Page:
Gaffney v. Silk

488 F.2d 1248 (1973) | Cited 29 times | First Circuit | December 27, 1973

McENTEE, Circuit Judges.

This action, commenced under 42 U.S.C. § 1983 (1970), seeks to recover damages from the defendant selectmen of the Town of Randolph, Massachusetts, for alleged deprivations of plaintiffs' procedural due process rights. Plaintiffs are two former Randolph policemen who became physically disabled during the performance of their duties, and who, pursuant to Mass. Gen. Laws Ann. ch. 41, § 111F (1968) had been receiving "regular pay" benefits. On September 13, 1971, the defendants voted to immediately terminate payment of these benefits to plaintiffs, without providing them with prior notice of their action, the reasons therefor, or an opportunity to be heard in opposition to the termination. Shortly thereafter, plaintiffs filed suit in the state superior court seeking declaratory and injunctive relief against the selectmen to compel compliance with § 111F. The state court found a violation of this statute, and ordered payment to plaintiffs of all back pay, and the continuation of future benefits.

Plaintiffs then brought this § 1983 action for damages, including attorneys' fees, based on defendants' decision to terminate their benefits without providing notice, reasons or hearing. On defendants' motion, filed with their answer, the court dismissed the complaint for failure to state a claim.1 Thereupon, plaintiffs moved to amend the complaint,2 which motion was denied and this appeal followed.3

Section 1983 protects individuals against deprivations of federally protected rights by those acting under color of state law. Until recently, there was substantial case authority for the proposition that this section and its jurisdictional counterpart 28 U.S.C. § 1343(3) were available only to vindicate "personal rights" and could not be employed to remedy violations of property or proprietary rights. See, e.g., Rhodes v. Sigler, 448 F.2d 1237 (8th Cir. 1971); National Land & Inv. Co. v. Specter, 428 F.2d 91 (3d Cir. 1970); Eisen v. Eastman, 421 F.2d 560 (2d Cir. 1969), cert. denied, 400 U.S. 841, 27 L. Ed. 2d 75, 91 S. Ct. 82 (1970). However, in Lynch v. Household Finance Co., 405 U.S. 538, 31 L. Ed. 2d 424, 92 S. Ct. 1113 (1972), the Supreme Court, after a careful and detailed review of the legislative history behind the Civil Rights Act, held that §§ 1983 and 1343(3) were applicable to unlawful deprivations of property rights.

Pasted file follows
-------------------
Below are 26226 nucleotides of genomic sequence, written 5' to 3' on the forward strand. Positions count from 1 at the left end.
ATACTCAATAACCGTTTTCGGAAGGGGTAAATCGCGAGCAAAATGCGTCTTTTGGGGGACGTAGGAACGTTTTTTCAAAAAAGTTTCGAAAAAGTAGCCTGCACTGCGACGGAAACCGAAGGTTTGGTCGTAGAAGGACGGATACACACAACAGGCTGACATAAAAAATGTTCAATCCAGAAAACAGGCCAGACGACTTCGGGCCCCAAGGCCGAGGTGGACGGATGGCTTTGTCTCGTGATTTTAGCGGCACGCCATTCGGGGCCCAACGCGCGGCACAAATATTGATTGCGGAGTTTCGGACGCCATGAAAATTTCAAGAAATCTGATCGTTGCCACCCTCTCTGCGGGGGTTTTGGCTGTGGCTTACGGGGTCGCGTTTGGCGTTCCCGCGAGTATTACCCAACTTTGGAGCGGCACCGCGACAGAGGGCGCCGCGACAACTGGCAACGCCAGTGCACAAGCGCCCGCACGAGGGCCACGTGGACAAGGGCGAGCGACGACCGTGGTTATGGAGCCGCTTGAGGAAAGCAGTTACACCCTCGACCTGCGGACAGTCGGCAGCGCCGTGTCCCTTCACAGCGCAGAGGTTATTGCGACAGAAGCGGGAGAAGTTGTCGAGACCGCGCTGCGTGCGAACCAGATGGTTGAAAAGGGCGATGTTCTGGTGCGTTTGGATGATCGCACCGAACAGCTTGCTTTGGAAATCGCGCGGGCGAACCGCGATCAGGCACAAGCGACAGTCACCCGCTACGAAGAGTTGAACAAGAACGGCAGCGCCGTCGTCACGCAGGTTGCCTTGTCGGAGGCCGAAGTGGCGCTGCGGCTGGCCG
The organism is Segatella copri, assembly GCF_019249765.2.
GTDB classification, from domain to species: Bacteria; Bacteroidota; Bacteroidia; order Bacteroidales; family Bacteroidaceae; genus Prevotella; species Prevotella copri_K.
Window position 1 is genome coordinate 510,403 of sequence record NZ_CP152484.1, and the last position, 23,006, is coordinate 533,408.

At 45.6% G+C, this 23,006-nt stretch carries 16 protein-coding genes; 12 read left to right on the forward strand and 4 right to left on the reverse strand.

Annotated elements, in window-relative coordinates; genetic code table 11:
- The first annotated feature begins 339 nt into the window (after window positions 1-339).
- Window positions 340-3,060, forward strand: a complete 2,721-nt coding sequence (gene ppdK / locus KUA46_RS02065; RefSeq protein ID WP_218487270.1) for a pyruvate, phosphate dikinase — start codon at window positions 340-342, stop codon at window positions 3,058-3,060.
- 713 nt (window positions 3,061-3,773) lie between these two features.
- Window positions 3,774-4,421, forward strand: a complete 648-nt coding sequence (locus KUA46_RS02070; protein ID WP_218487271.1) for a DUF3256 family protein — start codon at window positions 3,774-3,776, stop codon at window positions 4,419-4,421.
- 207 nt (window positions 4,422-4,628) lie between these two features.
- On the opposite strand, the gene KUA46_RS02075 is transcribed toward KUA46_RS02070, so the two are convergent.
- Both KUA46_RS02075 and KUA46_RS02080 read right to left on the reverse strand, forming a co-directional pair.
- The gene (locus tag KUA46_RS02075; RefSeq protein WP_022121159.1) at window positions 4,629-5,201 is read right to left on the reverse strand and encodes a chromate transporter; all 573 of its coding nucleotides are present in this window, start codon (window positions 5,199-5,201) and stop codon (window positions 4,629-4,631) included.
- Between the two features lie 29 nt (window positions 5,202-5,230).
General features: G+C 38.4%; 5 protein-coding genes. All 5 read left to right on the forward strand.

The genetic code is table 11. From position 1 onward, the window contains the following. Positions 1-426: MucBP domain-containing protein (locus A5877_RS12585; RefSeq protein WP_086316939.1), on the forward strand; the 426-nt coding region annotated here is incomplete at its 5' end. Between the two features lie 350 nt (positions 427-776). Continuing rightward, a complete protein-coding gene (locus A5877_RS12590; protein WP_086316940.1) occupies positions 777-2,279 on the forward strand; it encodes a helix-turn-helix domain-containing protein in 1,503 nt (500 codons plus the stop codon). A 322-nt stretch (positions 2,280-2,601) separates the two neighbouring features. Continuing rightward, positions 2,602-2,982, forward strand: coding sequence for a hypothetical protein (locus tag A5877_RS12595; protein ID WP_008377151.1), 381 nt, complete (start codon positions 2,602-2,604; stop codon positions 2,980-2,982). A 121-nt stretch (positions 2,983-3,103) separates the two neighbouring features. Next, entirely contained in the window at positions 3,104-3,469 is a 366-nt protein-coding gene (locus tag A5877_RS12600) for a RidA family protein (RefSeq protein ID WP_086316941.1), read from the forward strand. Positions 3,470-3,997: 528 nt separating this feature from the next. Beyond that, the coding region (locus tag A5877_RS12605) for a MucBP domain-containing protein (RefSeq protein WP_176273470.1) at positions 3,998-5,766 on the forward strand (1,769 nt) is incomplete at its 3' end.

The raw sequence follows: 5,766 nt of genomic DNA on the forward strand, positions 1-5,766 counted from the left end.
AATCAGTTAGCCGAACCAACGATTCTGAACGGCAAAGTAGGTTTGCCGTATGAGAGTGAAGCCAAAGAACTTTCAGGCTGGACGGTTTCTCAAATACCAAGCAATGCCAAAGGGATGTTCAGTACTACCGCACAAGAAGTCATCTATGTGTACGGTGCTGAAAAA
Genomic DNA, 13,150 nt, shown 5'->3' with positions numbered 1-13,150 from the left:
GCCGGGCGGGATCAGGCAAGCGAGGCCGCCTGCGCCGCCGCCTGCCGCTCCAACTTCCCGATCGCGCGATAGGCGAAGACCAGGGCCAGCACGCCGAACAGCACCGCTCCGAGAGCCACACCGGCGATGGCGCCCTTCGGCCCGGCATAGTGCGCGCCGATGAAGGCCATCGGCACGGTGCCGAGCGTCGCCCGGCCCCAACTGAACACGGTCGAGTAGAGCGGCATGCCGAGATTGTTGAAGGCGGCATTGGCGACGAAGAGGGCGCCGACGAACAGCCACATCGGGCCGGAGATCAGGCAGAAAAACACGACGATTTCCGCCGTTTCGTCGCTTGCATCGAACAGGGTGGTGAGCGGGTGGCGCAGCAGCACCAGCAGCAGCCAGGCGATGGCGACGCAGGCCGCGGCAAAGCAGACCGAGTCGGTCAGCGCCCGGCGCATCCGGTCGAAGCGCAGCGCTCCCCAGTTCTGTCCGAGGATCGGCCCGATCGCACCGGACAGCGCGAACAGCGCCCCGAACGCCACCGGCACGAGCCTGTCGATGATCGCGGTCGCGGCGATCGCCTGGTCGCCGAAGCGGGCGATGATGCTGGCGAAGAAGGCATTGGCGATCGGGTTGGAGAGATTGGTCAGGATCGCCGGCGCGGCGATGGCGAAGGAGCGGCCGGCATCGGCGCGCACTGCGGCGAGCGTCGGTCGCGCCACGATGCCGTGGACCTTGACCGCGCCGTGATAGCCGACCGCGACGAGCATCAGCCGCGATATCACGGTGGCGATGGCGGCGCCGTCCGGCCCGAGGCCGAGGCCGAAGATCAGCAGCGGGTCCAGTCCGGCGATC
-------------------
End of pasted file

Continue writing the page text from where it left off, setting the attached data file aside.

In the instant case, the particular property benefits to which plaintiffs are entitled were created and are enforceable entirely by state statute. However, the deprivations which they allege in their complaint concern not the termination of these benefits per se, but their termination without the essential requisites of procedural due process -- notice, reasons, and a hearing -- which are the clear requirements of the fourteenth amendment. See, e.g., Roth v. Board of Regents, 408 U.S. 564, 33 L. Ed. 2d 548, 92 S. Ct. 2701 (1972); Bell v. Burson, 402 U.S. 535, 29 L. Ed. 2d 90, 91 S. Ct. 1586 (1971); Goldberg v. Kelly, 397 U.S. 254, 25 L. Ed. 2d 287, 90 S. Ct. 1011 (1970); Sniadach v. Family Finance Corp., 395 U.S. 337, 23 L. Ed. 2d 349, 89 S. Ct. 1820 (1969). The "regular pay" benefits that had been accorded plaintiffs are "a matter of statutory entitlement for persons qualified to receive them. Their termination involves state action that adjudicate important rights." Goldberg v. Kelly, supra, 397 U.S. at 262. Consequently, the action of the town selectmen in discontinuing the statutory benefits to which plaintiffs were entitled, without notice, reasons, or a hearing, is a deprivation of federally protected rights within the meaning of § 1983.